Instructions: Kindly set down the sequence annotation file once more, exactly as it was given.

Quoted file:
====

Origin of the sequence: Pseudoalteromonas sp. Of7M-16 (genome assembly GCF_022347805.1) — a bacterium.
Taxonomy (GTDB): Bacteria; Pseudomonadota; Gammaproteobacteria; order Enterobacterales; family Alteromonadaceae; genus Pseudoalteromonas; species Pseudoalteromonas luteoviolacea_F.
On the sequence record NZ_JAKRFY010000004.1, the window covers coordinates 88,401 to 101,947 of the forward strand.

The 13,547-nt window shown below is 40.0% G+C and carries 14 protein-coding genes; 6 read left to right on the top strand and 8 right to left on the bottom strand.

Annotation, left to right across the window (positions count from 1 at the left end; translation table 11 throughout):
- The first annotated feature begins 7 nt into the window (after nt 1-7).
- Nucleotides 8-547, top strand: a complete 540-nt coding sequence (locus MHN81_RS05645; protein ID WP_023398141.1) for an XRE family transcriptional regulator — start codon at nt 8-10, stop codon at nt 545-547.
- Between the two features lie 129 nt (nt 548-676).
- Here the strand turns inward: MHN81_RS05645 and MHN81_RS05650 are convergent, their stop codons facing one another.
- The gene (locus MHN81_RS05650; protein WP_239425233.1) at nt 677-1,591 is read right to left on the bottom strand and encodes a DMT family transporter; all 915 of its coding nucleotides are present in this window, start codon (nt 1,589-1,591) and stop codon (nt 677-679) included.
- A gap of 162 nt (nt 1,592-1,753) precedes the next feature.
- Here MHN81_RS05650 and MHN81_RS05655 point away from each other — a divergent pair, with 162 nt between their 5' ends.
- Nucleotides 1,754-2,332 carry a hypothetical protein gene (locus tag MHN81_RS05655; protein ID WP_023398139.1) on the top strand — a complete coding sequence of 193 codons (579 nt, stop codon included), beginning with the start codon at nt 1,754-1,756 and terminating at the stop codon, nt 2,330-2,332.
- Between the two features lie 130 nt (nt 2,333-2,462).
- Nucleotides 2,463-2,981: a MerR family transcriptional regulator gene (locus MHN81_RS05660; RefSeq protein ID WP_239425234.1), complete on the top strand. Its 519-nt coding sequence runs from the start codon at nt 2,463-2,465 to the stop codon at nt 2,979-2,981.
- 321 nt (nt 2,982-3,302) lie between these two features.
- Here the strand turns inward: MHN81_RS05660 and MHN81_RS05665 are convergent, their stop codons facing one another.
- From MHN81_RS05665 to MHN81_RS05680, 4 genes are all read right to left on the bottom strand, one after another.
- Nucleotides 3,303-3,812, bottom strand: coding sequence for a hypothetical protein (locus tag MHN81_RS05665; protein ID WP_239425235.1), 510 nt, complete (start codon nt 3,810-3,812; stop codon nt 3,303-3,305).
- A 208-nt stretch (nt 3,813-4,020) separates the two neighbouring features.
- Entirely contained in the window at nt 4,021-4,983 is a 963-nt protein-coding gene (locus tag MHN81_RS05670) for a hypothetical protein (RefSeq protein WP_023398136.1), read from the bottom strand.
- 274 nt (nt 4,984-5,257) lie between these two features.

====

Origin of the sequence: Pseudoalteromonas sp. Of7M-16 (genome assembly GCF_022347805.1) — a bacterium.
Taxonomy (GTDB): Bacteria; Pseudomonadota; Gammaproteobacteria; order Enterobacterales; family Alteromonadaceae; genus Pseudoalteromonas; species Pseudoalteromonas luteoviolacea_F.
On the sequence record NZ_JAKRFY010000004.1, the window covers coordinates 88,401 to 101,947 of the forward strand.

The 13,547-nt window shown below is 40.0% G+C and carries 14 protein-coding genes; 6 read left to right on the top strand and 8 right to left on the bottom strand.

Annotation, left to right across the window (positions count from 1 at the left end; translation table 11 throughout):
- The first annotated feature begins 7 nt into the window (after nt 1-7).
- Nucleotides 8-547, top strand: a complete 540-nt coding sequence (locus MHN81_RS05645; protein ID WP_023398141.1) for an XRE family transcriptional regulator — start codon at nt 8-10, stop codon at nt 545-547.
- Between the two features lie 129 nt (nt 548-676).
- Here the strand turns inward: MHN81_RS05645 and MHN81_RS05650 are convergent, their stop codons facing one another.
- The gene (locus MHN81_RS05650; protein WP_239425233.1) at nt 677-1,591 is read right to left on the bottom strand and encodes a DMT family transporter; all 915 of its coding nucleotides are present in this window, start codon (nt 1,589-1,591) and stop codon (nt 677-679) included.
- A gap of 162 nt (nt 1,592-1,753) precedes the next feature.
- Here MHN81_RS05650 and MHN81_RS05655 point away from each other — a divergent pair, with 162 nt between their 5' ends.
- Nucleotides 1,754-2,332 carry a hypothetical protein gene (locus tag MHN81_RS05655; protein ID WP_023398139.1) on the top strand — a complete coding sequence of 193 codons (579 nt, stop codon included), beginning with the start codon at nt 1,754-1,756 and terminating at the stop codon, nt 2,330-2,332.
- Between the two features lie 130 nt (nt 2,333-2,462).
- Nucleotides 2,463-2,981: a MerR family transcriptional regulator gene (locus MHN81_RS05660; RefSeq protein ID WP_239425234.1), complete on the top strand. Its 519-nt coding sequence runs from the start codon at nt 2,463-2,465 to the stop codon at nt 2,979-2,981.
- 321 nt (nt 2,982-3,302) lie between these two features.
- Here the strand turns inward: MHN81_RS05660 and MHN81_RS05665 are convergent, their stop codons facing one another.
- From MHN81_RS05665 to MHN81_RS05680, 4 genes are all read right to left on the bottom strand, one after another.
- Nucleotides 3,303-3,812, bottom strand: coding sequence for a hypothetical protein (locus tag MHN81_RS05665; protein ID WP_239425235.1), 510 nt, complete (start codon nt 3,810-3,812; stop codon nt 3,303-3,305).
- A 208-nt stretch (nt 3,813-4,020) separates the two neighbouring features.
- Entirely contained in the window at nt 4,021-4,983 is a 963-nt protein-coding gene (locus tag MHN81_RS05670) for a hypothetical protein (RefSeq protein WP_023398136.1), read from the bottom strand.
- 274 nt (nt 4,984-5,257) lie between these two features.